Researchers analyzed 292 comparisons of “improved” versus “conventional” beef production systems across Asia, Australia, Brazil, Canada, Latin America, and the U.S. The analysis revealed that Brazilian beef production holds the most potential for emissions reductions.

In the studies analyzed, researchers found a 57 percent GHG emission reduction through improved management strategies for both carbon sequestration and production efficiency in Brazil. Specific strategies include improved feed quality, better breed selections and enhanced fertilizer management.

The biggest impact was found in integrated field management, including intensive rotational grazing schemes, adding soil compost, reforestation of degraded areas and selectively planting forage plants bred for sequestering carbon in soils.

“My home country of Brazil has more than 52 million hectares of degraded pastureland — larger than the state of California,” said Amanda Cordeiro, co-author and a graduate student at CSU. “If we can aim for a large-scale regeneration of degraded pastures, implementation of silvo-agro-forestry systems and adoption of other diversified local management strategies to cattle production, Brazil can drastically decrease carbon emissions.”

In the U.S., researchers found that carbon sequestration strategies such as integrated field management and intensive rotational grazing reduced beef GHG emissions by more than 100% — or net-zero emissions — in a few grazing systems. But they also said that efficiency strategies were not as successful in the U.S. studies, possibly because of a high use of the strategies in the region already.

Darrell Wood, a northern California rancher, is an example of a producer leading the way on climate-friendly practices. Wood’s family participates in the California Healthy Soils program, which incentivizes practices with a demonstrated climate benefit.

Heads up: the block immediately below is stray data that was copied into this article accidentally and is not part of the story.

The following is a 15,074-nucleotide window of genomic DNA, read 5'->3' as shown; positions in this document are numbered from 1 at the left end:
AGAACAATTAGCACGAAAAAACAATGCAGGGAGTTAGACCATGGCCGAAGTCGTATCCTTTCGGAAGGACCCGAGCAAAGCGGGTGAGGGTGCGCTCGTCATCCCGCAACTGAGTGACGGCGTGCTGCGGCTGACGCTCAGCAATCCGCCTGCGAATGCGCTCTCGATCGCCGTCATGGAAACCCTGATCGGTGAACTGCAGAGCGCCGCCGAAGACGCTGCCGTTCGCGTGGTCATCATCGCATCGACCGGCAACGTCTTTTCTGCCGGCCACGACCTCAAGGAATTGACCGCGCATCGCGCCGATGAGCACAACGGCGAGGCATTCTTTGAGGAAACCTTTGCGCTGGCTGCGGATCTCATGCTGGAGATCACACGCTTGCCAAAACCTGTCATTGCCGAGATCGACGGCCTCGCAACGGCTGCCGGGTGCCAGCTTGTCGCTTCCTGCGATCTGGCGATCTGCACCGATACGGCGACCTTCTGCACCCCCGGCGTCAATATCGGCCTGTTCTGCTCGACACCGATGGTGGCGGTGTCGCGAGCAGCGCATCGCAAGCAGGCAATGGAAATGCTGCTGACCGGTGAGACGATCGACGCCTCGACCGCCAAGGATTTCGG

“As a sixth-generation cattle rancher, I see nothing but upside potential from using our cattle as a tool for reducing greenhouse gas emissions,” Wood said. “Taking good care of our grasslands not only benefits climate, but also wildlife and the whole ecosystem that generates clean air and water. It’ll help the next generation continue our business, too.”

environmental policy
Image Patrick Jennings, Shutterstock

Next steps

Although the research shows a significant reduction in the GHG footprints of beef production using improved management strategies, scientists don’t yet know the full potential of shifting to these emission-reducing practices because there are very few data on practice adoption levels around the world.

“Asia, for example, is one of the most rapidly growing beef markets, but there is an imbalance between the amount of research focus on improving beef production and the growing demand for beef,” Cusack said. “We know with the right land management and efficiency strategies in place, it’s possible to have large reductions in emissions across geographic regions, but we need to keep pushing for additional innovations to create a truly transformation shift in the way the global beef system operates to ensure a secure food supply and a healthy environment.”